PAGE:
The Value In Offering “Time To Tinker”

Years ago, I worked for a company that had a strictly governed bug fixing process. The bugs to be fixed per release were specifically regimented, right down to the amount of hours available to fix each issue. Developers were expected to meet or beat their estimates, and failing to do so meant overtime (since the deadline was immutable). With effectively every working moment spoken for, there was never any free time for innovation, invention or creativity (at least on the schedule). Developers were effectively bug fixing or feature building machines, with no input into the process or product features.

Unfortunately, this seems to be an all too common trend in the development industry. Employers, who love the ability to measure things, disdain the fact that engineering is first and foremost a creative art, that cannot be effectively measured. They attempt to install artificial measures of productivity like tests written, lines of code added, bugs solved, and number of bugs reopened by the quality assurance team. Sadly, these measures all fail to effectively measure the effectiveness of development teams, because the developers themselves see immediately through the schemes, and learn quickly to game the system.

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The Mechanics Of Code

Since the dawn of programming, programmers have attempted to define their industry, often by using outside industries for comparison. This can be traced back to the fact that programming itself is unique: it’s unlike any field in existence. Most programmers hate being called “coders”: it seems pedestrian, somehow beneath what we do. Many times we like to call ourselves “engineers”, but this title doesn’t really fit. Though we do engineer things on a regular basis, engineering is a field in which the time to completion is relatively set by physical laws, not the complexity of the job.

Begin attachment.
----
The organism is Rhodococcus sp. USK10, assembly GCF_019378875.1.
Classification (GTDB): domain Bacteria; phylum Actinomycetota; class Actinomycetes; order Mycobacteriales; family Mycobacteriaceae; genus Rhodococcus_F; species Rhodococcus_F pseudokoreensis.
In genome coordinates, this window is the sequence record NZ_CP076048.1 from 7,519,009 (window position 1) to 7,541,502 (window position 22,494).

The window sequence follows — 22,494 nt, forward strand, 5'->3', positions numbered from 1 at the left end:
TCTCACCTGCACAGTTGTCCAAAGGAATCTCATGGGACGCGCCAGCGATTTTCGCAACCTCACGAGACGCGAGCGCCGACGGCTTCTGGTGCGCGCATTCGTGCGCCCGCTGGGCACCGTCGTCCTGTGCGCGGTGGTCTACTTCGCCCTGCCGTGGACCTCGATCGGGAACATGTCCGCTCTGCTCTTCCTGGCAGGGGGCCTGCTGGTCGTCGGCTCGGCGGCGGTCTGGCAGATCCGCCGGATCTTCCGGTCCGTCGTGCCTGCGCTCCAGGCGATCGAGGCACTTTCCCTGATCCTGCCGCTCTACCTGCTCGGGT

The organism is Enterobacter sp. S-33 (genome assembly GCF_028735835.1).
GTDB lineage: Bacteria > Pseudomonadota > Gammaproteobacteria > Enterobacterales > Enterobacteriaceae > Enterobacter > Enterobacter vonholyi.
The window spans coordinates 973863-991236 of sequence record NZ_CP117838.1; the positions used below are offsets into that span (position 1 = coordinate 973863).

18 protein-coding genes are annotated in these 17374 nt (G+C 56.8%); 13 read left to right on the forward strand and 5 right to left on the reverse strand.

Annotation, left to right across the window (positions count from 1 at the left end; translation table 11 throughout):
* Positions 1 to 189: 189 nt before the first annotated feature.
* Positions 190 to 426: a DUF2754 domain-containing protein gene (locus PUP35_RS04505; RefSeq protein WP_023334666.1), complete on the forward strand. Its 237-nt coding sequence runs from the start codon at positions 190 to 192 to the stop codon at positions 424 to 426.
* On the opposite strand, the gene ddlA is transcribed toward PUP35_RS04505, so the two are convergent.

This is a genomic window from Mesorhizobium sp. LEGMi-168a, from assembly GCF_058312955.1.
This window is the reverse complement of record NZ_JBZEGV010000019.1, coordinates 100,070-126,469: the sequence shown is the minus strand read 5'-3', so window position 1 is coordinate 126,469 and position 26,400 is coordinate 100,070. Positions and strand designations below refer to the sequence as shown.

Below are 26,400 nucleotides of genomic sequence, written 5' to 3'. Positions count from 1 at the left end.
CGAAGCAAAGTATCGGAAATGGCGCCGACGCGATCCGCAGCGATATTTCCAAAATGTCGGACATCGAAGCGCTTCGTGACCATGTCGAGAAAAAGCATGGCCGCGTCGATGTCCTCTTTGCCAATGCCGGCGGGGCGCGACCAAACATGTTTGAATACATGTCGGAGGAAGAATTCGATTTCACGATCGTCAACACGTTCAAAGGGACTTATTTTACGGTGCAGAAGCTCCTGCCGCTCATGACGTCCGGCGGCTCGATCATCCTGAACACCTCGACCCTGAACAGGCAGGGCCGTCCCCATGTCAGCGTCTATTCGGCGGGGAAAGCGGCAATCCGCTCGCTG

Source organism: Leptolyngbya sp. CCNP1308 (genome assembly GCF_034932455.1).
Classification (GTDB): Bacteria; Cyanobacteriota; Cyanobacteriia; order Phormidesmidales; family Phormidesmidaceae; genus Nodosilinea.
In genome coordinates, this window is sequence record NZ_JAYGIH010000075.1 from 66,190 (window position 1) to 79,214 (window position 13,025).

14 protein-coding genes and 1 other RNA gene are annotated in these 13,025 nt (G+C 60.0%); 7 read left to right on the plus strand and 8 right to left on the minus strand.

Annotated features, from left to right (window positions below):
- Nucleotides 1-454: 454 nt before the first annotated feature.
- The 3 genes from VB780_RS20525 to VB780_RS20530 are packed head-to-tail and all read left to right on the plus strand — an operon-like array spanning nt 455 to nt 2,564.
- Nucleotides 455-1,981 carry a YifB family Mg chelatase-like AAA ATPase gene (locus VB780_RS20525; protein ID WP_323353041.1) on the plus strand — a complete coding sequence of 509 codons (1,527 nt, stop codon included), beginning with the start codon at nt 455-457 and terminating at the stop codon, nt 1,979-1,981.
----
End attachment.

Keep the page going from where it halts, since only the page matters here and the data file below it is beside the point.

As I spent time this past week watching my mechanic work, it occurred to me that much of what I do is act as a mechanic for my software. My job is to inspect, disassemble, replace bad parts, lubricate, make faster/more efficient/less squeaky, and to maintain software that has largely already been written, engineered, and released. There’s the occasional new feature to be developed, and this is surely the engineering portion of my job, but 70% of the time my work revolves around being a software mechanic.

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Why I Love Being An Engineer

Laura Thomson posed a question on Twitter, asking what do you like most about being an engineer? I spent a good part of the morning thinking about it, and it’s an interesting question to answer. My answer is simple: it’s the fact that engineering is a creative enterprise, one that requires intense imagination and sometimes lots of sweat, blood and tears.

The greatest inventors of the past were creative, intelligent thinkers who imagined solutions. This to me embodies engineering today. As a software engineer, I’m called upon to answer difficult technical problems that involve creating solutions that require innovation and invention. Engineers are modern-day inventors.

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